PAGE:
(That lack of romantic chemistry petty much dooms the final forty minutes of the film.  It’s easy to imagine a much better version of Red Sparrow in which Bradley Cooper played the role of Nash.  True, that would have been like the 100th time that Cooper and Jennifer Lawrence starred opposite each other but why not?  It worked for William Powell and Myrna Loy.)

As for Jennifer Lawrence, her performance is okay.  It’s not one of her best and there’s a few moments where it seems as if she’s more concerned with maintaining her Russian accent than with what’s actually going on in the scene but, for the most part, it’s a good enough performance.  That said, you do have to wonder how long she can go without having another hit film.  Despite being heavily hyped, Passengers, Mother!, and Red Sparrow all underperformed at the box office.  (In defense of Mother!, it was never going to be a box office hit, regardless of who starred in it.)  As talented as she is, it’s sometimes hard not to feel that, as an actress, Jennifer Lawrence has lost some of the natural spark that took viewers by surprise in Winter’s Bone, launched a whole new genre of dystopian YA adaptations with The Hunger Games, and which previously elevated unlikely films like The House At The End Of The Street.  She was a far more interesting actress before she became J Law.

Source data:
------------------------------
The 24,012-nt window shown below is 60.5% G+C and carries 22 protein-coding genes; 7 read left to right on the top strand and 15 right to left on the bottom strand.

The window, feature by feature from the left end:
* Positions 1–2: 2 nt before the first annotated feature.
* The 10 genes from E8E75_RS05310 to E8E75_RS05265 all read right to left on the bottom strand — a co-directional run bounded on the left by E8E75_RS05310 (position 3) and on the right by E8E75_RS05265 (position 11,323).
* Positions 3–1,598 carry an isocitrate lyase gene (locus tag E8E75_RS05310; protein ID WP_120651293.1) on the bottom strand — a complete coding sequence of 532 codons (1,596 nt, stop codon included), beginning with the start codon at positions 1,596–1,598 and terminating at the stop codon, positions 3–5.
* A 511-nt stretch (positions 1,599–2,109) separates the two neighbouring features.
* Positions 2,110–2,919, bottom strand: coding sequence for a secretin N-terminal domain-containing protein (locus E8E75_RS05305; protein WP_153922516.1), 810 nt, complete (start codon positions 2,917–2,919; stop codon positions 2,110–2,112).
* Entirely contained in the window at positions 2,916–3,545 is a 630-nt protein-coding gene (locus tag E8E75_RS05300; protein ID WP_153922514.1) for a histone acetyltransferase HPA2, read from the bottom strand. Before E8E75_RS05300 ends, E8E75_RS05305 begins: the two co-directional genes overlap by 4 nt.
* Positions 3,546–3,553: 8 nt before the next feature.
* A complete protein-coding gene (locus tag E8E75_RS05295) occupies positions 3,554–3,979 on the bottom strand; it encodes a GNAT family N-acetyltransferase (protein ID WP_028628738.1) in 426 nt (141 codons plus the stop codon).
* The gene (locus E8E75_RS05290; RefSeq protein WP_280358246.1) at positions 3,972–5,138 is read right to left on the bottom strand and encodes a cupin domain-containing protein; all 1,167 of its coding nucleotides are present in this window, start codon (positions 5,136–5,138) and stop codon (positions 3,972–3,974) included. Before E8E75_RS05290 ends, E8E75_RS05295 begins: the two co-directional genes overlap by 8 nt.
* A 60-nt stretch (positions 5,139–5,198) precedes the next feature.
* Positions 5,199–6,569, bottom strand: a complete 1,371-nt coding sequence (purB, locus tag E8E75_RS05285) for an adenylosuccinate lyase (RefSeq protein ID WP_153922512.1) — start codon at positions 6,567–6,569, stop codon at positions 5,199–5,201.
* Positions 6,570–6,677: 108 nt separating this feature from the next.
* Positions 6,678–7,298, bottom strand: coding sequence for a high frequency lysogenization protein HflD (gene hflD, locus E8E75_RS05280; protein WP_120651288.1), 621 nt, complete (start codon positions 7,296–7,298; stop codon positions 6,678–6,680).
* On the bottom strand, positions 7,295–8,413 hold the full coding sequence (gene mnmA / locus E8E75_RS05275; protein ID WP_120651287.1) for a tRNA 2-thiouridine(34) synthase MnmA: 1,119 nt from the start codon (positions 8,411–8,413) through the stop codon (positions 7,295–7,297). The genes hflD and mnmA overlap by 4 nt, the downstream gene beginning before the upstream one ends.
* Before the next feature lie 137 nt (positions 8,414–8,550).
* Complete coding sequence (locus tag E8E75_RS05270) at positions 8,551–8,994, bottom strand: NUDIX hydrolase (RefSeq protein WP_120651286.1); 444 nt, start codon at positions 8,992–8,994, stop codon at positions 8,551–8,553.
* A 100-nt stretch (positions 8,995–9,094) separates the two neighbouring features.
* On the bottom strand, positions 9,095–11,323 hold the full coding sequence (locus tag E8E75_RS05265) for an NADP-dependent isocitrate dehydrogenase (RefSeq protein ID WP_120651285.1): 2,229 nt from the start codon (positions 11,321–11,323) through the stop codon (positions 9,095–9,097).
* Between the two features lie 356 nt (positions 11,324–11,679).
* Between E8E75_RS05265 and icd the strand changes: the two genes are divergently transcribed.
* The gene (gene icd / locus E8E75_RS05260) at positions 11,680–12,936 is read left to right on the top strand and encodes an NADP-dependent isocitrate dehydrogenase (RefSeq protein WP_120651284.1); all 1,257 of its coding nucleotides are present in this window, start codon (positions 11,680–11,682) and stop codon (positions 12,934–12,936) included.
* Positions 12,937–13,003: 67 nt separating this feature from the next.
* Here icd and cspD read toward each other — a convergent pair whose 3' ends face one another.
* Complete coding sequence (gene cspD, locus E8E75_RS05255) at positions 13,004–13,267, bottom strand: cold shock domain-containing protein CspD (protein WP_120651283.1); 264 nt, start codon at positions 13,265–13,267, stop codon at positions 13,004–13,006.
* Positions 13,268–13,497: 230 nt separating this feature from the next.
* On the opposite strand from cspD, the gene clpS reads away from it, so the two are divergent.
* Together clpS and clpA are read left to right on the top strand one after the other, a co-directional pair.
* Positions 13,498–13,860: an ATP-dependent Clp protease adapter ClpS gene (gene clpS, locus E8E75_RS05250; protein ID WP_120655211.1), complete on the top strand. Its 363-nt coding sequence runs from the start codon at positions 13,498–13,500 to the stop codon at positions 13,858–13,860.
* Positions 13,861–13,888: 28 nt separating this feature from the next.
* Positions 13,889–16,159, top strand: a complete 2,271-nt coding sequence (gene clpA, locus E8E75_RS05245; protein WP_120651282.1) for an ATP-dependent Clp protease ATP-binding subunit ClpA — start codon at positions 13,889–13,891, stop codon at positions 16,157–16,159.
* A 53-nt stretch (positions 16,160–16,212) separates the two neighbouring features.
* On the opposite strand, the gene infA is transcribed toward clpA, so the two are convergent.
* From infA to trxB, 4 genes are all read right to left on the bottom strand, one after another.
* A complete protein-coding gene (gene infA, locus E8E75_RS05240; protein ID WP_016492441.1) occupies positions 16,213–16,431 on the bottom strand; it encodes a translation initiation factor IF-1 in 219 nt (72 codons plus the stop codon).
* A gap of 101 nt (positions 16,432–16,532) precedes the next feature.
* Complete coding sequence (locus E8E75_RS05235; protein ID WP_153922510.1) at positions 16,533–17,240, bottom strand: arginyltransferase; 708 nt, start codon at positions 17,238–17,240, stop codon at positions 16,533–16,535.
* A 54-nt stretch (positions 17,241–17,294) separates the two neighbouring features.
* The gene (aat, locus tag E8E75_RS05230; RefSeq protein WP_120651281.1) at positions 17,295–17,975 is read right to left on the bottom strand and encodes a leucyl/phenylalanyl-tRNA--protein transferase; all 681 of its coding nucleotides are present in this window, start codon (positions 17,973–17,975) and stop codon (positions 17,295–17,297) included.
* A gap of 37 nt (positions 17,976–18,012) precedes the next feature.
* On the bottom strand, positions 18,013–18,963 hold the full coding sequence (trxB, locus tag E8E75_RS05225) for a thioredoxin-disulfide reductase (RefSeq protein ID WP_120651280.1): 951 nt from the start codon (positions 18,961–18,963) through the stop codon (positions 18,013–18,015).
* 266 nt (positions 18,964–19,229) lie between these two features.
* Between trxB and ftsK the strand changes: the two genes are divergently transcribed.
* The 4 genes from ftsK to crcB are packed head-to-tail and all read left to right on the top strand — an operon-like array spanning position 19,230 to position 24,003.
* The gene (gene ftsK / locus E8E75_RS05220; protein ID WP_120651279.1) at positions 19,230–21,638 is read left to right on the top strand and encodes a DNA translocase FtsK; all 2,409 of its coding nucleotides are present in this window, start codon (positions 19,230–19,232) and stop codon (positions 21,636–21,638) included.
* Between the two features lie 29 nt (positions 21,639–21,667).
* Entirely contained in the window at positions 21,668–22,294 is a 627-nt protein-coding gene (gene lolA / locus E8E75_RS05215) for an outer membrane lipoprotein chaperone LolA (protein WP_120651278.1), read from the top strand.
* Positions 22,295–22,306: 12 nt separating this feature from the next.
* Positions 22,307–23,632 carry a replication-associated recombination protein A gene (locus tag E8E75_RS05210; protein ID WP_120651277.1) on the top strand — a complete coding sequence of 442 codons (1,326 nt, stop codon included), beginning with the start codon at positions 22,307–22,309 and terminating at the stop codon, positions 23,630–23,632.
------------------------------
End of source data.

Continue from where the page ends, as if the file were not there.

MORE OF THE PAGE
Here’s hoping that she finally gets another role worthy of her talent!

Horror Film Review: It Comes At Night (dir by Trey Edward Shults)